Visiting the world's smallest city
You would expect a place with its own castle, bishop’s residence and - once upon a time - even its own law court to be somewhat larger than it actually is.
And you would certainly think there would be more than nine people living within its medieval walls.
What appears today as a sleepy little hamlet tucked away in the southeastern corner of the country was once a rather princely place.
In the 14th century, Fürstenau (Fürst = prince) officially became a city when it was granted the right to set up its own court of law and gallows and gained approval to hold a market twice a year.
It does not take more than a few minutes to stroll around the whole city and meet half its residents (see video). I meet Hans Weber when he hears that a journalist is in town. He comes out to greet me with an official guide to Fürstenau’s architectural treasures in hand.
"There aren’t many places like this," says the art restorer later in his atelier, as he dips a cotton swab in alcohol and carefully begins to clean centuries of dirt from an old painting.
"It’s very romantic living here and it’s living history as well. As a restorer, to live in such a place is like being a little closer to heaven."
Weber has been commissioned to restore tapestries recovered from the attic of Fürstenau’s castle, which has been lovingly converted into a small hotel and restaurant.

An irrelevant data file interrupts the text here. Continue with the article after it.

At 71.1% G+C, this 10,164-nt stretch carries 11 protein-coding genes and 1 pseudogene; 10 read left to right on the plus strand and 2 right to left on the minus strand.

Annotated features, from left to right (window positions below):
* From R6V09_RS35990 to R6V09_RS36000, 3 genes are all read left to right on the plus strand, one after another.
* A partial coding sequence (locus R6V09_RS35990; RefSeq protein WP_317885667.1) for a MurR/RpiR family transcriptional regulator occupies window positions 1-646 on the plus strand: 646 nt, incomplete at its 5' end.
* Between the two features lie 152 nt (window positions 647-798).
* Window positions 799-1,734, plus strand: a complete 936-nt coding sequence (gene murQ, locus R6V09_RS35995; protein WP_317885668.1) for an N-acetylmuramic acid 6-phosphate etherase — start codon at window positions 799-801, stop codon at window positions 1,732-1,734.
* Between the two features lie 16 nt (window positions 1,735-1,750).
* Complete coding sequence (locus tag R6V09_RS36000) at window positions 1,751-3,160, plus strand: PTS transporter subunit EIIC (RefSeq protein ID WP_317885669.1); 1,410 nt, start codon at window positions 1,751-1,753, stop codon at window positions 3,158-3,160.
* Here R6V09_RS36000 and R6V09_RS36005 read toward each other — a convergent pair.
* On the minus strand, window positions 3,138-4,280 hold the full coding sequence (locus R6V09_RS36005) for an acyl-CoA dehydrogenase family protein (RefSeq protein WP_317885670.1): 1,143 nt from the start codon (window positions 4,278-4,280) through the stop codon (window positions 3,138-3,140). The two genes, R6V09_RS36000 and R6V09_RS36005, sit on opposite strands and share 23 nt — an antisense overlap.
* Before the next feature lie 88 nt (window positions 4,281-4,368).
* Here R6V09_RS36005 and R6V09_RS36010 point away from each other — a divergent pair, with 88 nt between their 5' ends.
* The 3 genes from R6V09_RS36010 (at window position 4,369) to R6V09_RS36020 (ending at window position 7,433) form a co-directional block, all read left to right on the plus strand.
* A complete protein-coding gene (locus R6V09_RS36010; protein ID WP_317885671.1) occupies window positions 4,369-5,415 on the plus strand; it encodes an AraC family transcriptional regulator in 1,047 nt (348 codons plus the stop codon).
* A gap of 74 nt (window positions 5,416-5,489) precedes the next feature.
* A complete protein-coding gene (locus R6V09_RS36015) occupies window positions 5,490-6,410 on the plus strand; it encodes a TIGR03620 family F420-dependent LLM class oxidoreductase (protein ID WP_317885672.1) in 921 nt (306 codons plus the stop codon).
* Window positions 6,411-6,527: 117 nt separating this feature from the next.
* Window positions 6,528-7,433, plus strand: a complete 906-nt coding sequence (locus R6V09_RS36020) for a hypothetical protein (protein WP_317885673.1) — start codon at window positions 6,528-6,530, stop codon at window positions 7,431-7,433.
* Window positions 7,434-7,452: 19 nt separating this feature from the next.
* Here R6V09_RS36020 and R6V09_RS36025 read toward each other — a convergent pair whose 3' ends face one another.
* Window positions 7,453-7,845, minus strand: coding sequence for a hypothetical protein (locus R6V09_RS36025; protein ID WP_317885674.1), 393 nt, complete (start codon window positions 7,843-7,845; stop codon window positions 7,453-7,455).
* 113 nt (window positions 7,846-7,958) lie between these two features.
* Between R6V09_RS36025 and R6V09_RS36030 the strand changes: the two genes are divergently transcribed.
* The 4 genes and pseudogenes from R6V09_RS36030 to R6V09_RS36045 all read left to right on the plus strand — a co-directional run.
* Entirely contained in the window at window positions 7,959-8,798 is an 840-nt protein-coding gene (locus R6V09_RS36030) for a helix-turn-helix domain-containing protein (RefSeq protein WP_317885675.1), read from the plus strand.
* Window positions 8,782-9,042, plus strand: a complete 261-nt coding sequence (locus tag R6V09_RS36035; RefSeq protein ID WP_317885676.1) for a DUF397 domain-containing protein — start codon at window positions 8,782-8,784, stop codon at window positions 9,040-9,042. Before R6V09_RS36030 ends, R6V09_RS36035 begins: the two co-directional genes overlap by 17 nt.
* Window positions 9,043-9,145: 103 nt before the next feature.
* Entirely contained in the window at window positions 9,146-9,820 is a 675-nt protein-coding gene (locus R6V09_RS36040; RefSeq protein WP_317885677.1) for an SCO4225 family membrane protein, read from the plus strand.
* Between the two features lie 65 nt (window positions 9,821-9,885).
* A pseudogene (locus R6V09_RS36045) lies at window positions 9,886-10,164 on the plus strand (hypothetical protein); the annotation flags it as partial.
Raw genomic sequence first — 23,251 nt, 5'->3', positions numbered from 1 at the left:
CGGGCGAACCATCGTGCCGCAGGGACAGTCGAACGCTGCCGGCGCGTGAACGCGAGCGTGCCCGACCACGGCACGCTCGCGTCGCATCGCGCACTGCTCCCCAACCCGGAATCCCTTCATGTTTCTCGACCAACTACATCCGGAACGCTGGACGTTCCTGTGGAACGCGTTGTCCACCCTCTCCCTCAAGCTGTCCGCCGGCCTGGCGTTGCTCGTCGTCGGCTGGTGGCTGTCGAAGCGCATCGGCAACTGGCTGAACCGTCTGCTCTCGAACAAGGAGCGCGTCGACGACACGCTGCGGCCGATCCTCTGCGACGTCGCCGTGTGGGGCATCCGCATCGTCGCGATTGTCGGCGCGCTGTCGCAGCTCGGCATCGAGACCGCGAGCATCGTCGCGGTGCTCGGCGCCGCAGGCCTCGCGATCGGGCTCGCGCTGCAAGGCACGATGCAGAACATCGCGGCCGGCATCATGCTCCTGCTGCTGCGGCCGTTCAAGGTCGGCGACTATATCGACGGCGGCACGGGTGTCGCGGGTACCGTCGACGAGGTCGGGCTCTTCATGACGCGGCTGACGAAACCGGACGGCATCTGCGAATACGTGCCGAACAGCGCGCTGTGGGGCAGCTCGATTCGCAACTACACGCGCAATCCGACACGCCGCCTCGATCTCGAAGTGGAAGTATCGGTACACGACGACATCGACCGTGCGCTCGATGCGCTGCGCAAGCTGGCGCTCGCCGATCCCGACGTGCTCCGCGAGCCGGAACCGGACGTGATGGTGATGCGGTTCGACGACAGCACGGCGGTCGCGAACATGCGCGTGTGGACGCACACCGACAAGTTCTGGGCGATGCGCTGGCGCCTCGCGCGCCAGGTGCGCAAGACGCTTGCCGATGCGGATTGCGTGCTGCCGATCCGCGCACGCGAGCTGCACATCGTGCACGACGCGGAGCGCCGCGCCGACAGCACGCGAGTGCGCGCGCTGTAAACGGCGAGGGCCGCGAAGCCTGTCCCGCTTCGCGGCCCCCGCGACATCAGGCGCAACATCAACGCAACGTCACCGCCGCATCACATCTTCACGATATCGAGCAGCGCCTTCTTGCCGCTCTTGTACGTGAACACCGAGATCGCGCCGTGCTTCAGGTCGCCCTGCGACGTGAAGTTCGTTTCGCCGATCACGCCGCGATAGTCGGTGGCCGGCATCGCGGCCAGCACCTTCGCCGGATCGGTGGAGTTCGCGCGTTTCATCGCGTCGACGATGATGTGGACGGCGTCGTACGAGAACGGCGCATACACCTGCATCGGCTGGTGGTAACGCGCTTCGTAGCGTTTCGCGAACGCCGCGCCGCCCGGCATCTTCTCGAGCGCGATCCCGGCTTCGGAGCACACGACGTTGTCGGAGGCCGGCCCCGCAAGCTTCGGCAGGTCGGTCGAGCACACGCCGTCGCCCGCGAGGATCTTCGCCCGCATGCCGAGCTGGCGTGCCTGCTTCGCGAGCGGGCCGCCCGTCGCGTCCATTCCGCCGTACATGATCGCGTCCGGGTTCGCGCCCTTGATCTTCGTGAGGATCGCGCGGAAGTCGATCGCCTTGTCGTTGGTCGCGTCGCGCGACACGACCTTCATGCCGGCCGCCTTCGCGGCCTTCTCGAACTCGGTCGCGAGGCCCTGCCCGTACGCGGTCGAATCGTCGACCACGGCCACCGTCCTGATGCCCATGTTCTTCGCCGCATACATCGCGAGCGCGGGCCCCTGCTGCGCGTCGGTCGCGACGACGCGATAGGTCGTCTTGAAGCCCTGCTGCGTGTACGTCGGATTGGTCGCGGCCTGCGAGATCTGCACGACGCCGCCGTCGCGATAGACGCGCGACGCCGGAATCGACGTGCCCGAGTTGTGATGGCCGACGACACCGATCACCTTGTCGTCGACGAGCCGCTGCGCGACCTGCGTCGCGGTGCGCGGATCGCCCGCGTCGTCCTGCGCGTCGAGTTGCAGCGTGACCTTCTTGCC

"When I describe the place, I always have to tell people that it’s a city and not a village," explains chef Andreas Caminada, sitting in the restaurant’s wood-panelled lounge.
"And that it has two castles [the hotel and bishop’s residence] but it’s very small."
Caminada and his partner have received rave reviews for the gourmet cuisine they serve up and high marks for the hotel’s four tastefully appointed guest rooms, which blend the old with the modern.
The hotel-restaurant is the most visible evidence that Fürstenau is undergoing a renaissance - albeit on its own rather modest scale.
The ensemble of buildings and trees enclosed within the ancient walls have long been recognised as a heritage site of national importance.
Yet the heritage status did not prevent many buildings from falling into disrepair.
"It reminded me of the story of Sleeping Beauty," reflects Weber describing the house he bought and breathed back to life.
"It hadn’t been lived in for about 100 years. The roof was leaky and all the windows were broken," he says.
"The first thing we had to do was to cut down the ivy covering the outside walls. We had to remove it by the truck full."
Weber’s house is in the middle of town, only a few metres from the bishop’s grand villa to the east and the castle to the west. Across the way live Karli and Christina Kälin.
The castle gardeners and Fürstenau’s only farmers head across the road to herd their flock of sheep out to pasture.
"The castle used to be haunted but the ghosts left when it was renovated," says Karli Kälin. "They weren’t really ghosts but dormice," he confides. "They used to make a lot of noise at night."
The Kälins, like all of Fürstenau’s other seven residents, are not originally from the area but were drawn to the place by its charm.
"We like the peace and quiet," says Kälin. "It’s the old houses and history," adds Caminada.
"A place like this is an exception," remarks Weber.
swissinfo, Dale Bechtel in Fürstenau
Fürstenau is located about 40 km south of Chur, in the southeastern canton of Graubünden.
The collection of buildings within the medieval walls is a heritage site.
Fürstenau was declared a city in 1354 when it was granted the right to have a law court and hold markets twice a year.
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